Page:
Procol Harum

the Pale

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Gary Brooker, with Douglas Adams

Programme Notes

GARY BROOKER talks to Douglas Adams, Tue 7 Dec 8.30 pm Cinema 1

Gary Brooker, the celebrated co-founder and lead singer of Procol Harum, makes a rare personal appearance in the MPRC's Profile of the Artist series, supported by AXA, in which some of today's most outstanding performers recall their careers, with unique MPRC archive-recordings of their public, 'live' performances. Tonight Gary Brooker talks with the distinguished writer and broadcaster Douglas Adams.

The MPRC's archive-recordings are truly unique treasures of our live performance heritage, dating from the early 1930s to the present. They are not commercially available recordings, having been made solely to preserve the live occasions, which would otherwise be lost to posterity. Through special copyright agreements the MPRC can make them available for the public to listen to, and in some cases see, free of charge at the MPRC Studio in the Barbican Library, where the Corporation of London provides accommodation and staffing.

Although the rights in the MPRC's archive-recordings strictly protect them from commercial distribution, the MPRC is bringing them to the public around the United Kingdom in its National Access and Education Programme, to which its Profile of the Artist series belongs.

All Profile of the Artist events are recorded for the MPRC archive, where they reside alongside the MPRC's many recorded interviews and over 1,800 performances.

The MPRC receives support from the Corporation of London, AXA, the Mechanical Copyright Protection Society, and the Musicians' Union. It receives technical assistance from BBC Resources. The MPRC has also received support from the Lottery Fund of the Arts Council, and from the Heritage Lottery Fund, which has helped to underwrite its preservation programme.

The MPRC Studio is open to the public, free of charge, in the Barbican library, from 9.30am to 5.30pm on Mondays, Wednesdays, Thursdays and Fridays, from 9.30 am to 7.30pm on Tuesdays, and from 9.30am to 12.30pm on Saturdays.

Further information is available from The Administrator, Music Performance Research Centre, The Barbican Library, The Barbican Centre, Silk Street, London EC2Y 8DS, telephone/fax 0173089 3561, or from the MPRC website. Owing to the recent withdrawal of some support funding, the future of the MPRC's unique service is under serious threat. Any help or assistance will be deeply appreciated. If you want to help us, or know of any person who may wish to help us please write to the Administrator, The Music Performance Research Centre, Barbican Library, Silk Street, London EC2Y 8DS (telephone / fax 0173089 3561)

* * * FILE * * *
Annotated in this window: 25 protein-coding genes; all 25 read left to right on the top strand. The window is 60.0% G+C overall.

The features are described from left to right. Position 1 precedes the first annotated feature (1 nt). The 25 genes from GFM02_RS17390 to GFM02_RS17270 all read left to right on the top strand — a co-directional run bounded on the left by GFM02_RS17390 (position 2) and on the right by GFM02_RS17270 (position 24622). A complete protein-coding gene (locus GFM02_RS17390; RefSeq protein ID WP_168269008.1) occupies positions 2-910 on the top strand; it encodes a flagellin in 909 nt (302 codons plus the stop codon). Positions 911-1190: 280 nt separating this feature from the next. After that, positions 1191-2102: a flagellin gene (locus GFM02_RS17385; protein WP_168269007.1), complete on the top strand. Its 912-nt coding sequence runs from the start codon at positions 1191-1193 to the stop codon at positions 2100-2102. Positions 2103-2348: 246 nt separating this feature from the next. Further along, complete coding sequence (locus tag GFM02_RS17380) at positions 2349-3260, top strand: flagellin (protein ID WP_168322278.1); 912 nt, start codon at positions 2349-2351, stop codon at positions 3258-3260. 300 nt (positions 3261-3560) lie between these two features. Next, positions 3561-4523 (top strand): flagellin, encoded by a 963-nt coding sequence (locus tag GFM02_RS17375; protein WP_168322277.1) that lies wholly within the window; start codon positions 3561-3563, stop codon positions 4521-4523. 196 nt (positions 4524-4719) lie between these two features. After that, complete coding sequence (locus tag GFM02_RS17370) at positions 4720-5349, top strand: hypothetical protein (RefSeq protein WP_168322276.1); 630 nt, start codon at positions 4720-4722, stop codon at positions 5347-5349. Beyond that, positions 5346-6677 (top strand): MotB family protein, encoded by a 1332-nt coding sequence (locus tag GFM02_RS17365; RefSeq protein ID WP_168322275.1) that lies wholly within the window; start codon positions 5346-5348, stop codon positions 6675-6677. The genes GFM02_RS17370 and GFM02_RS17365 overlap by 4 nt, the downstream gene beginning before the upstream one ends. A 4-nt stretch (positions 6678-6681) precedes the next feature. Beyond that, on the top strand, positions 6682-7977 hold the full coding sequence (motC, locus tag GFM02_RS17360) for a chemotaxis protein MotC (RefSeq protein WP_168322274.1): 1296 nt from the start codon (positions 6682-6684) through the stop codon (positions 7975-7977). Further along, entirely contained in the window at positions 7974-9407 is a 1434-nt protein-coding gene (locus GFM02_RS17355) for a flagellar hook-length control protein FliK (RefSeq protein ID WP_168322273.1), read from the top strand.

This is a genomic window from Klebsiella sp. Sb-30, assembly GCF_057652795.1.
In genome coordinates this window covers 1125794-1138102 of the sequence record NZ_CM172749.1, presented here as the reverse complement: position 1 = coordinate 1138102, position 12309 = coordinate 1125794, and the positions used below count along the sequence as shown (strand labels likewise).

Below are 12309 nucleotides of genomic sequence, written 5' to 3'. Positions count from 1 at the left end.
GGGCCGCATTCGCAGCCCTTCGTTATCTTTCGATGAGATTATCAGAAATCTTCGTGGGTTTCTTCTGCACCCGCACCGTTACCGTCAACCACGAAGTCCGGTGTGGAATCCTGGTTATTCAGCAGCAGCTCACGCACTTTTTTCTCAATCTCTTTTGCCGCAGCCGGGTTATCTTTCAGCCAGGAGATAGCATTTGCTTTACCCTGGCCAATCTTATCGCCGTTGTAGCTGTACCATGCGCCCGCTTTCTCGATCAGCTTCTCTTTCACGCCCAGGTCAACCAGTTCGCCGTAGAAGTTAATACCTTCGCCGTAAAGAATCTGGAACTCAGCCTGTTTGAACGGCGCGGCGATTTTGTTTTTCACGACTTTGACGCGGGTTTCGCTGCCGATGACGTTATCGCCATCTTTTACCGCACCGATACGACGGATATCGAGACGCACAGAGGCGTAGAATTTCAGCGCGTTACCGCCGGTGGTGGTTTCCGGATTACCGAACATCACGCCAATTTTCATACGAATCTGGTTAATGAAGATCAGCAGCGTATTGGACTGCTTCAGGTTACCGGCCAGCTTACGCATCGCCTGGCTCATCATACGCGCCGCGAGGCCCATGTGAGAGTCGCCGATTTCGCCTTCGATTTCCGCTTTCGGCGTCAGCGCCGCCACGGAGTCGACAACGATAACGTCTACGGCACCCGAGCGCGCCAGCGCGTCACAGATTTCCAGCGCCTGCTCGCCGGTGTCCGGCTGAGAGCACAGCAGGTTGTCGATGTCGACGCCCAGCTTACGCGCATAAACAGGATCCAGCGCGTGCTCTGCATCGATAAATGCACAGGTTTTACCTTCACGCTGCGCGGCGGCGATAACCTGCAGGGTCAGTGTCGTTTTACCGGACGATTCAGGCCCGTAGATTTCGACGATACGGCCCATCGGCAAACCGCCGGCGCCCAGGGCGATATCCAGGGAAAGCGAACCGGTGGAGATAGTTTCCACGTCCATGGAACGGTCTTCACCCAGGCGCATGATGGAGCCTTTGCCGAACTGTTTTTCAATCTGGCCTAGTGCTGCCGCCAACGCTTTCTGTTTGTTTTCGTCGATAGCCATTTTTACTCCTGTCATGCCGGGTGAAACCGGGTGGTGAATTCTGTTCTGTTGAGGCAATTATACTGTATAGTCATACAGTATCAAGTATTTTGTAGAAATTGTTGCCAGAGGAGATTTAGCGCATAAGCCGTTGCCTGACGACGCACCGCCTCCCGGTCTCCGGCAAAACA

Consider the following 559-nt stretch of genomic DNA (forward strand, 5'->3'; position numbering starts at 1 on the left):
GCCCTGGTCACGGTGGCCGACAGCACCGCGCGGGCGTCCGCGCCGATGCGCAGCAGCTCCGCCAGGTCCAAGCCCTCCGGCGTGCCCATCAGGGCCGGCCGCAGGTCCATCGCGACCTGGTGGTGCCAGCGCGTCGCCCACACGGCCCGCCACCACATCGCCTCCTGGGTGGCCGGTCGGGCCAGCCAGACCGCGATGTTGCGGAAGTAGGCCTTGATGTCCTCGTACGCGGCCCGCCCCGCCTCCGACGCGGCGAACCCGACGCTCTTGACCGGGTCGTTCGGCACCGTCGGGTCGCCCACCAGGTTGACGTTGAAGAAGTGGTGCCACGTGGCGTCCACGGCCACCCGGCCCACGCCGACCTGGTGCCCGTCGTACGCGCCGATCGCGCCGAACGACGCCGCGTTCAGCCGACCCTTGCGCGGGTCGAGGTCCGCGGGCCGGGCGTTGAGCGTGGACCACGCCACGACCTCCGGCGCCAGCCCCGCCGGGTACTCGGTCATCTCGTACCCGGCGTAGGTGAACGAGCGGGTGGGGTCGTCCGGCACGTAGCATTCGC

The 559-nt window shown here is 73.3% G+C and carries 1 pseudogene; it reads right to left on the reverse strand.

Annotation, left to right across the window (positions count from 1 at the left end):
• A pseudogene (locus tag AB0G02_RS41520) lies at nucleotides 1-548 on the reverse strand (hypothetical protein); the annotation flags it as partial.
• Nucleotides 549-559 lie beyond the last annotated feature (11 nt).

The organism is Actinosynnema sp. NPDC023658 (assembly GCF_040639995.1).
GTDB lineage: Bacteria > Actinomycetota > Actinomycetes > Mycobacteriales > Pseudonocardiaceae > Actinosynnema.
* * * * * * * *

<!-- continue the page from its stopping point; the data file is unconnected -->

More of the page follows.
Gary Brooker had already been in a couple of high school bands when he formed The Paramounts in 1962 with his guitarist friend Robin Trower. The band were to gain a lot of respect among the cognoscenti of the burgeoning British Rock and Beat scene which was to give audiences The Beatles, The Animals, Spencer Davis Group, The Rolling Stones, and many others. The Stones, in particular, were great admirers of the Paramounts fans [sic] championed their cause by giving them guest billing on several memorable shows in the early 1960s.

Fame and fortune, however, were destined to elude Brooker until the Paramounts split to reform as Procol Harum in the summer of 1967. Their first single, A Whiter Shade of Pale, was to be a worldwide No 1 hit and the band were to make 10 widely acclaimed albums in as many years. After the Procol Harum split, Brooker continued to record several solo albums, and he also played piano and sang in Eric Clapton's band for two years during the eighties.

1991 saw Procol Harum re-formed and making the original album The Prodigal Stranger. Although the record did not set the charts on fire it did show Brooker singing as well, indeed some say better, than ever before, and it was to relaunch the group's touring activities around the world.

Gary Brooker has been at work producing The Symphonic Music of Procol Harum with dynamic new orchestral arrangements of many of Procol Harum's most famous songs performed by the London Philharmonic Orchestra with guest vocalists, including Tom Jones.